The manager of The Outpost Steakhouse at Almo Inn calls their most popular item a “tradition.” The ribeye steak special is served with salad, veggies, dutch oven-style potatoes and pioneer pudding, and it’s something that diners of all ages have been demanding (and enjoying) for years. This Almo institution is also known for its charbroiled burgers. If your stomach is really growling, treat yourself to the triple bacon bleu cheeseburger featuring ¾-pound of 100% Black Angus beef. If you still have room, wash it down with one of the best root beer floats in all of Idaho.
If you want the convenience of being within walking distance of the restaurant, stay on-site at Almo Inn, where the well-appointed rooms are western-themed (think Dodge City, Tombstone and Buffalo Bill), and the cabins are pet-friendly.
Stockman’s Restaurant | Idaho Falls
If you have a huge appetite, you’ll definitely be satisfied with Stockman’s Restaurant’s famous all-you-can-eat sirloin steak special priced at just $25. Or, sink your teeth into the Viking—a massive 28-ounce ribeye with just the right amount of marbling. You also can’t go wrong with the Snake River Farms Wagyu top sirloin paired with roasted root vegetables and a creamy gorgonzola sauce. Feeling like finger food instead? Park yourself in front of a plate of Stockman’s signature nachos topped with carne asada and a tangy-sweet sriracha drizzle.
Consider crashing just 1.5 miles up the road at Shilo Inns Idaho Falls. Some of the suites in this pet-friendly property overlooking the Snake River have balconies.
The Hydra Steakhouse | Sandpoint
Family-owned and -operated for four generations, The Hydra Steakhouse has a welcoming vibe that will make you want to stay all day. They bill their prime rib as “the best in the northwest,” but they’re also well known for their flame-broiled filet mignon and their cajun-style steak—seared at 800 degrees on a cast iron skillet. But perhaps one of the best things about The Hydra is that it’s also open for breakfast. Start your day with grilled-to-order sirloin steak and eggs, steak benedict with homemade hollandaise sauce or a prime rib scramble made with a quarter pound of premium sauteed meat.
For a contemporary spin on the classic roadside motel, stay at Outdoors Inn. It’s located three miles up the road and was recently refurbished using locally-sourced materials.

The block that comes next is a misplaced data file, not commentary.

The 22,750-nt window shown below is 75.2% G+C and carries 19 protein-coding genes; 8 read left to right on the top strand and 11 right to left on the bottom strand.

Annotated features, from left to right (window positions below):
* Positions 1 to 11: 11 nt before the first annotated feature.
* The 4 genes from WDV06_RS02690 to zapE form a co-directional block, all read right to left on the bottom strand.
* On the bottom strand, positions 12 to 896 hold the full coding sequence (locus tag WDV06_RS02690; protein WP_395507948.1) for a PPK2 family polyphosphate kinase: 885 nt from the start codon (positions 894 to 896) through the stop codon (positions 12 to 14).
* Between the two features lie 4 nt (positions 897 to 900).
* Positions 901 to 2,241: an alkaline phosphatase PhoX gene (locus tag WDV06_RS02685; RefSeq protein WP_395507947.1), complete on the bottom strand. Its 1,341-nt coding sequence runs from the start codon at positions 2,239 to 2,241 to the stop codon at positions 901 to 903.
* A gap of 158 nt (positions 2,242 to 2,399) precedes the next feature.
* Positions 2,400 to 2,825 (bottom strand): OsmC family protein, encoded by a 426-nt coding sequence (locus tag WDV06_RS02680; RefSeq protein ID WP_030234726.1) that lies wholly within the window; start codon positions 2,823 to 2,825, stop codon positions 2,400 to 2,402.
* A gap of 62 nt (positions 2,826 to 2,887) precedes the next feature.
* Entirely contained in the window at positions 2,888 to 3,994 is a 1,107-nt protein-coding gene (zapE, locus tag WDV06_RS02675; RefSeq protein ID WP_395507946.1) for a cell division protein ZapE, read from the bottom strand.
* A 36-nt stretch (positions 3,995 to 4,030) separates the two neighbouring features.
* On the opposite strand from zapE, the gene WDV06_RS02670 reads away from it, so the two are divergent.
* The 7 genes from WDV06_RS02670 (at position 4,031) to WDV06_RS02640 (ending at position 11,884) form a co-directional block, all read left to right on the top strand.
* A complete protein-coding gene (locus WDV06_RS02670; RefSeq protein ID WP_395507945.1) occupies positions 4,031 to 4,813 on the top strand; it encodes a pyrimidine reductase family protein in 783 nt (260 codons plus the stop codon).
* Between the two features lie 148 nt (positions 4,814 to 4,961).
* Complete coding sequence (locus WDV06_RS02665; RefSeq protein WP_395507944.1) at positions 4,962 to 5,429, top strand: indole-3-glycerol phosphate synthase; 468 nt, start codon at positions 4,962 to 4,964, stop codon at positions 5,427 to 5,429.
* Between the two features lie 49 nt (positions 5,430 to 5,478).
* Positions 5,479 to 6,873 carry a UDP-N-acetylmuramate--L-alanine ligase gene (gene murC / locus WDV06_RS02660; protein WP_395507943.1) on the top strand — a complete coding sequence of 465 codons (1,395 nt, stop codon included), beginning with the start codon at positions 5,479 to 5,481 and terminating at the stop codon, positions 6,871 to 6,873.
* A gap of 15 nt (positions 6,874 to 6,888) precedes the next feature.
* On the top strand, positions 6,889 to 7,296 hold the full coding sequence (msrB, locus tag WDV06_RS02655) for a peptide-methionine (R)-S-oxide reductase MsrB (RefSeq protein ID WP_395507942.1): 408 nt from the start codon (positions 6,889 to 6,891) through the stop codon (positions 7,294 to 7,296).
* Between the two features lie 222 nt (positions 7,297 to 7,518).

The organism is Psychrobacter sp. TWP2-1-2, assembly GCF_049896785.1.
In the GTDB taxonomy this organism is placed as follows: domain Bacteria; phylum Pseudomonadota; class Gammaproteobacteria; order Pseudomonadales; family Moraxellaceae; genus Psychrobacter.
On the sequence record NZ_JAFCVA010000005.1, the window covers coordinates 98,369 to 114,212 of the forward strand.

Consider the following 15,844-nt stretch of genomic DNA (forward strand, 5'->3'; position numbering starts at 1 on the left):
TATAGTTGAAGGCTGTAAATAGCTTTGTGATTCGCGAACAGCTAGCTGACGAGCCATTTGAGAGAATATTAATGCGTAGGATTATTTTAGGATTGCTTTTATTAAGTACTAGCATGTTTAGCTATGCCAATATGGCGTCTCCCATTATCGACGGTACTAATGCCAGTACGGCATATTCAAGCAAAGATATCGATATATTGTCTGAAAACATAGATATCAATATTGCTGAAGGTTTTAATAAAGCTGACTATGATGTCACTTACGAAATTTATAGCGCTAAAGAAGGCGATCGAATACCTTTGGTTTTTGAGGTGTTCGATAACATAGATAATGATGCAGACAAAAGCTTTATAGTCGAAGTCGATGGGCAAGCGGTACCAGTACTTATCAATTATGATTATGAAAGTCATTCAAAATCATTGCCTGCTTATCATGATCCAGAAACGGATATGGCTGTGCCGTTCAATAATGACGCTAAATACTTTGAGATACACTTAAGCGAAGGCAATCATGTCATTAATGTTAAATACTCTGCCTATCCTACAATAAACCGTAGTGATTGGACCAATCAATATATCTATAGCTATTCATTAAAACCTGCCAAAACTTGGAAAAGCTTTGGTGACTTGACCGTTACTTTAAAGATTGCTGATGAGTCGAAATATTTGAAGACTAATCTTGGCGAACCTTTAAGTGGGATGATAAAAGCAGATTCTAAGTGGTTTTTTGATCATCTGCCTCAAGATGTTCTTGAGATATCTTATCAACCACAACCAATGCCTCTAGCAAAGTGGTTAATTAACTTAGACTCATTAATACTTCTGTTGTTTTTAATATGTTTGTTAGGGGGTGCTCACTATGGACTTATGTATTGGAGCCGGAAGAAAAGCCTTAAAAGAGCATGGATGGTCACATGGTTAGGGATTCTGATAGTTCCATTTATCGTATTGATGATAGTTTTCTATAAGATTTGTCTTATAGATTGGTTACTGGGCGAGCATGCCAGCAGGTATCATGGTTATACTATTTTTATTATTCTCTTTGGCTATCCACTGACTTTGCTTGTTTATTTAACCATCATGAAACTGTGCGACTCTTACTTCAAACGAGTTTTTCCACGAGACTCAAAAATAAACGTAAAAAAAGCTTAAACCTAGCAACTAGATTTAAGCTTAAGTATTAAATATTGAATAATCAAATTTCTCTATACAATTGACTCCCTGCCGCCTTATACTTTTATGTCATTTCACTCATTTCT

Barbacoa Grill | Boise
Inspired by Spain’s vaqueros, Argentina’s gauchos, Mexico’s charros and Brazil’s llaneros, Barbacoa Grill is a cultural experience for the serious carnivore. It also boasts one of Boise’s most dramatic dishes—a hot rock steak flambéed right in front of you and served on a heated slab of granite. Pro tip: order it rare and continue to custom cook each bite, so it’s ready when you are. If you like a little heat, try the habanero tequila ribs or the 16-ounce boneless New York strip steak served with serrano chimichurri. Craving carbs? Diners rave about the fettuccine with filet mignon tips and the short rib pappardelle pasta.
Located just three miles away on the banks of the Boise River, The Riverside Hotel is the city’s largest full-service hotel and boasts a year-round outdoor swimming pool.
Lock, Stock & Barrel Steakhouse | Boise
This local landmark restaurant has some serious bragging rights—for an entire decade, it’s been voted Boise’s best steakhouse. Here, the magic number is 28 (that’s how many days their prime rib is aged), and on Sundays, you’ll enjoy live music and $49.99 prime rib specials. That said, don’t be surprised if you can’t resist the bacon-wrapped filet, which features a house-smoked mozzarella and peppercorn port reduction. And with a large variety of ingredients and homemade dressings, Lock, Stock & Barrel’s all-you-can-eat salad bar is practically a destination in itself.
For the best views of Boise’s skyline, stay half a mile away at The Grove Hotel—one of the area’s only AAA Four Diamond properties.